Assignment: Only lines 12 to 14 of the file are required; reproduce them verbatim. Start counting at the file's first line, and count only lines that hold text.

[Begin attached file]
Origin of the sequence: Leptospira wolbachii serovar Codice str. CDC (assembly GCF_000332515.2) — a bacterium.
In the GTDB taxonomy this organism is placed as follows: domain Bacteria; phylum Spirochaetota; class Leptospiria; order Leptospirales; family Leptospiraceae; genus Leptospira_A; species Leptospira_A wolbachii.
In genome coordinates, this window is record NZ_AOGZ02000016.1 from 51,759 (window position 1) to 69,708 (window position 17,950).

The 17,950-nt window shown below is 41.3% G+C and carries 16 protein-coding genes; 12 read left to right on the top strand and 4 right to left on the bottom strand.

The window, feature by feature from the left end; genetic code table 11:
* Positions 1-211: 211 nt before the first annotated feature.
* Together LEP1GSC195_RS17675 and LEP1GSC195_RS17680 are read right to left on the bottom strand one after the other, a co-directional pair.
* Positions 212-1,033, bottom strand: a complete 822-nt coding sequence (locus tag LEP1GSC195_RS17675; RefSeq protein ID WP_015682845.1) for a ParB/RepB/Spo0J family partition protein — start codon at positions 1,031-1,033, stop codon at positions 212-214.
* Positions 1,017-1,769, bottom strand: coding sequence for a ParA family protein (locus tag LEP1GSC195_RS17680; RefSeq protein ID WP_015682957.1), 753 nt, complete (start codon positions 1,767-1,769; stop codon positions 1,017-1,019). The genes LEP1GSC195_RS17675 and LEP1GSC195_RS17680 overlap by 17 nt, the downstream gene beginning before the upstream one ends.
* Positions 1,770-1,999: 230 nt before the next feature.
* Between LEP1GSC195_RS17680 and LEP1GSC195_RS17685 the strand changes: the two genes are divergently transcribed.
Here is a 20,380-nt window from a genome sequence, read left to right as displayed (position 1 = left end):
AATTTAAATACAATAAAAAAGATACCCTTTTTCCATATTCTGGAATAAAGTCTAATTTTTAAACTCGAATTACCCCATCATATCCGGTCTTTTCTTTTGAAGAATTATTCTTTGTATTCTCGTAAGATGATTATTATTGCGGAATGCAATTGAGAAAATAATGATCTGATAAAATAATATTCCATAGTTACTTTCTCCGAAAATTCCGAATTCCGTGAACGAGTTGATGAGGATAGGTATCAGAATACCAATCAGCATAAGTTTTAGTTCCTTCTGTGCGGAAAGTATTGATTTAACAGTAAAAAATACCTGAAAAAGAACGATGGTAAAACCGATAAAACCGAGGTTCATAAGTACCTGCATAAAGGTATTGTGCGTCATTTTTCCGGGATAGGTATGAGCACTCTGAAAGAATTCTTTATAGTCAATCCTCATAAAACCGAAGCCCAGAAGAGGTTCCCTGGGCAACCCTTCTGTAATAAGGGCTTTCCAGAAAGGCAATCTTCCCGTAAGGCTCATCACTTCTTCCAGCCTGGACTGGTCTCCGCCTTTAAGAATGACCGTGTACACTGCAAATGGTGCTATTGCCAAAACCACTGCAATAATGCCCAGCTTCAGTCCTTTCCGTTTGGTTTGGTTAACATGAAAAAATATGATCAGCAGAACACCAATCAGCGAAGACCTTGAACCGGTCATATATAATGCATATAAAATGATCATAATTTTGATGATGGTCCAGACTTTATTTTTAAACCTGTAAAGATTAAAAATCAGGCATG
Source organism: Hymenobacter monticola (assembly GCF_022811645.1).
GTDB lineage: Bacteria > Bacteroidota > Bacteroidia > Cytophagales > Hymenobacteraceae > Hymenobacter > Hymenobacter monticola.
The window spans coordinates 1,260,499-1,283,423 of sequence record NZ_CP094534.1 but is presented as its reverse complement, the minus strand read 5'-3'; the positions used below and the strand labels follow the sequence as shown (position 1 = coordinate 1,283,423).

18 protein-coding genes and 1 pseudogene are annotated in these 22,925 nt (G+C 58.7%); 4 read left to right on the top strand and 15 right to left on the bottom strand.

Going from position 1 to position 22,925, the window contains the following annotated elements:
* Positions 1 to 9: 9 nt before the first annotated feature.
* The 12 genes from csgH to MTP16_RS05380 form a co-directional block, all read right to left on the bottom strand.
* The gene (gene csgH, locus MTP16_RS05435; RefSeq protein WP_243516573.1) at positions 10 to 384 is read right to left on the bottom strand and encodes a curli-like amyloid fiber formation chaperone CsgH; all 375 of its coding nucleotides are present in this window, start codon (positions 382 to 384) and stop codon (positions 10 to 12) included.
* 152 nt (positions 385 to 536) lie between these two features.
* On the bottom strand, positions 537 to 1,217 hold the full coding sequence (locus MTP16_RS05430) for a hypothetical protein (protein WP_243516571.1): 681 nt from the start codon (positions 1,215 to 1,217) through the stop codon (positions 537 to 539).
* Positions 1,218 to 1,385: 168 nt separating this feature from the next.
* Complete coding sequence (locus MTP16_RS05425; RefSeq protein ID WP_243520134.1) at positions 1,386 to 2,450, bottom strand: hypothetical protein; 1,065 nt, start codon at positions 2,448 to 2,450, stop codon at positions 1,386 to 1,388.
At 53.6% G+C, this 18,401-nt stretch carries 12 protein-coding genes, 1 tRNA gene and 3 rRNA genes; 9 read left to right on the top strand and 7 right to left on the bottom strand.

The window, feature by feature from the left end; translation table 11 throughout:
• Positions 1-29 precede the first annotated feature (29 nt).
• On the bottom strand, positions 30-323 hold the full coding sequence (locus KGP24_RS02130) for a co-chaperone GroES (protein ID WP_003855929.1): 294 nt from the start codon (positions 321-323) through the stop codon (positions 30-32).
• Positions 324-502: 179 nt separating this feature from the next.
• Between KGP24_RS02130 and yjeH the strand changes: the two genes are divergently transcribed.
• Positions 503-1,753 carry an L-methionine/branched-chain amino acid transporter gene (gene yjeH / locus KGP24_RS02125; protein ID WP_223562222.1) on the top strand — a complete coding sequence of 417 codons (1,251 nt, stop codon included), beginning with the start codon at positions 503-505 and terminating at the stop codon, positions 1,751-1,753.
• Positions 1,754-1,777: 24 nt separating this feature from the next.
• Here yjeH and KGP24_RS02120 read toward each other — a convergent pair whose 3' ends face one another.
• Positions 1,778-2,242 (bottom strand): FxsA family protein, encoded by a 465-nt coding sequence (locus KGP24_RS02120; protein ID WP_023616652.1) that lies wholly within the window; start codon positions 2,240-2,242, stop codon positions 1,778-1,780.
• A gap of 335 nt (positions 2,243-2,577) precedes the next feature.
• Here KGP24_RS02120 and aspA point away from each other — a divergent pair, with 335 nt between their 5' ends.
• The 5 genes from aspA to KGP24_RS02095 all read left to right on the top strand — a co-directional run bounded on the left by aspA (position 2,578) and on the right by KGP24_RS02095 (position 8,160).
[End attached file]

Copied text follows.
Here is a 20,380-nt window from a genome sequence, read left to right as displayed (position 1 = left end):
AATTTAAATACAATAAAAAAGATACCCTTTTTCCATATTCTGGAATAAAGTCTAATTTTTAAACTCGAATTACCCCATCATATCCGGTCTTTTCTTTTGAAGAATTATTCTTTGTATTCTCGTAAGATGATTATTATTGCGGAATGCAATTGAGAAAATAATGATCTGATAAAATAATATTCCATAGTTACTTTCTCCGAAAATTCCGAATTCCGTGAACGAGTTGATGAGGATAGGTATCAGAATACCAATCAGCATAAGTTTTAGTTCCTTCTGTGCGGAAAGTATTGATTTAACAGTAAAAAATACCTGAAAAAGAACGATGGTAAAACCGATAAAACCGAGGTTCATAAGTACCTGCATAAAGGTATTGTGCGTCATTTTTCCGGGATAGGTATGAGCACTCTGAAAGAATTCTTTATAGTCAATCCTCATAAAACCGAAGCCCAGAAGAGGTTCCCTGGGCAACCCTTCTGTAATAAGGGCTTTCCAGAAAGGCAATCTTCCCGTAAGGCTCATCACTTCTTCCAGCCTGGACTGGTCTCCGCCTTTAAGAATGACCGTGTACACTGCAAATGGTGCTATTGCCAAAACCACTGCAATAATGCCCAGCTTCAGTCCTTTCCGTTTGGTTTGGTTAACATGAAAAAATATGATCAGCAGAACACCAATCAGCGAAGACCTTGAACCGGTCATATATAATGCATATAAAATGATCATAATTTTGATGATGGTCCAGACTTTATTTTTAAACCTGTAAAGATTAAAAATCAGGCATG
Source organism: Hymenobacter monticola (assembly GCF_022811645.1).